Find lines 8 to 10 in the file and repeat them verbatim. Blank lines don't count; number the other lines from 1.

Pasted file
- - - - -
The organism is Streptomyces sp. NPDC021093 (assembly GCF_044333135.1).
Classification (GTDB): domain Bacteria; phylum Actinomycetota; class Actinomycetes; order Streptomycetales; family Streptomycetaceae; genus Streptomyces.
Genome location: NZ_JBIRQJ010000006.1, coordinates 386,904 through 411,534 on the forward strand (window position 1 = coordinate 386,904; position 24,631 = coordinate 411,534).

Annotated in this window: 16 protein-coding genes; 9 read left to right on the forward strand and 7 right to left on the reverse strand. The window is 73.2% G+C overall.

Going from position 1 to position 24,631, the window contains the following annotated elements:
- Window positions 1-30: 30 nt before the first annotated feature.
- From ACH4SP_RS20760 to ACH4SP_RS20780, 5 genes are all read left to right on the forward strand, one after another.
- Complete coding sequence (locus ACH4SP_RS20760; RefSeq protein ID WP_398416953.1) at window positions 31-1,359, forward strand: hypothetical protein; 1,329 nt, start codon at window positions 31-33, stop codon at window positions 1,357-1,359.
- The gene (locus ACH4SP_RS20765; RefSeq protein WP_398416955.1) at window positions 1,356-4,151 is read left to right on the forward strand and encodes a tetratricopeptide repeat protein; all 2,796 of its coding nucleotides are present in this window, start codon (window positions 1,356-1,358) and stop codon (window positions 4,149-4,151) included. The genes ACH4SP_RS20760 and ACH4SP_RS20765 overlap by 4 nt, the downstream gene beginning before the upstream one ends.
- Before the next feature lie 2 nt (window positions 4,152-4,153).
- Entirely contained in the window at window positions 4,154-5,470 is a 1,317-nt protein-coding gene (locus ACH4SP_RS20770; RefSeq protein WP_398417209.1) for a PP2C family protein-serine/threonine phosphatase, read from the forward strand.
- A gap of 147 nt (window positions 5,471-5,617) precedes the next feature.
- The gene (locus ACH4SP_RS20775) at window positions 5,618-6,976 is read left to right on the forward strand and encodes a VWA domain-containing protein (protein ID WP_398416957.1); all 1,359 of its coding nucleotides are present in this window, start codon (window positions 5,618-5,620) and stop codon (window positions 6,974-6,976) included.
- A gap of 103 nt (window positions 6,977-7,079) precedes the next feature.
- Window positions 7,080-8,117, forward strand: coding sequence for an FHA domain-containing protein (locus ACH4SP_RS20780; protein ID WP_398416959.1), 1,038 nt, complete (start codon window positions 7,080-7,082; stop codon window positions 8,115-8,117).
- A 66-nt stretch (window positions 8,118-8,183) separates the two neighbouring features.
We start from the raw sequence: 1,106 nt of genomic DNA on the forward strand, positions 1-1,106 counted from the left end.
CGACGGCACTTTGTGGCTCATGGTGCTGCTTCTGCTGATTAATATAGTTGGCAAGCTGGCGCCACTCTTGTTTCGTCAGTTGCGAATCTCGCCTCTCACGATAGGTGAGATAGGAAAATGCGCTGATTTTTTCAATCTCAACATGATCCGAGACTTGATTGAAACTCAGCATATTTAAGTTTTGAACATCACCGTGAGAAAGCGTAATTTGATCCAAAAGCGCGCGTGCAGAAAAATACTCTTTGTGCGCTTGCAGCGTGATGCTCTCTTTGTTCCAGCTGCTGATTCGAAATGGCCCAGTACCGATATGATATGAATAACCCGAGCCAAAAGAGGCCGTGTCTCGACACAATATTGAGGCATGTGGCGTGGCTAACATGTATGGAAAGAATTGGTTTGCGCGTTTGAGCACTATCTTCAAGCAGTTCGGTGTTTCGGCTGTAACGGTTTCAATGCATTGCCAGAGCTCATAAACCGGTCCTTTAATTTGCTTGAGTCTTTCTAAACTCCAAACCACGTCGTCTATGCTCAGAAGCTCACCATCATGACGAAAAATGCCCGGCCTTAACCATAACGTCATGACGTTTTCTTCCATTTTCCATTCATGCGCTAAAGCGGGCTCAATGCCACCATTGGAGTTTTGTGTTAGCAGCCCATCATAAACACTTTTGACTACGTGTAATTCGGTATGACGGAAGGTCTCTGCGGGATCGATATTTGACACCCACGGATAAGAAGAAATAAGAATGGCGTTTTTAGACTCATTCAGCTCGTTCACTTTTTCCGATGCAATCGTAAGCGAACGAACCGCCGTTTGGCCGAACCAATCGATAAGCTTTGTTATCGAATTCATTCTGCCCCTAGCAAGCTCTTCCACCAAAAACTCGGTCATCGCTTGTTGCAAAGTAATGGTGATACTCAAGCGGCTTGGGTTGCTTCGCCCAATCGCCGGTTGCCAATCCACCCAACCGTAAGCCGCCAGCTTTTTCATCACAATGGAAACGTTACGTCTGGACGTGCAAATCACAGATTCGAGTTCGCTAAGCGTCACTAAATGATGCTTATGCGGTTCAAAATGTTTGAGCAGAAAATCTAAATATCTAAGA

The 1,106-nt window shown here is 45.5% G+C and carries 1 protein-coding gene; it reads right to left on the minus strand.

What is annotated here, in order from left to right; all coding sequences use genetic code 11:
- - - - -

- Complete coding sequence (locus ACH4SP_RS20760; RefSeq protein ID WP_398416953.1) at window positions 31-1,359, forward strand: hypothetical protein; 1,329 nt, start codon at window positions 31-33, stop codon at window positions 1,357-1,359.
- The gene (locus ACH4SP_RS20765; RefSeq protein WP_398416955.1) at window positions 1,356-4,151 is read left to right on the forward strand and encodes a tetratricopeptide repeat protein; all 2,796 of its coding nucleotides are present in this window, start codon (window positions 1,356-1,358) and stop codon (window positions 4,149-4,151) included. The genes ACH4SP_RS20760 and ACH4SP_RS20765 overlap by 4 nt, the downstream gene beginning before the upstream one ends.
- Before the next feature lie 2 nt (window positions 4,152-4,153).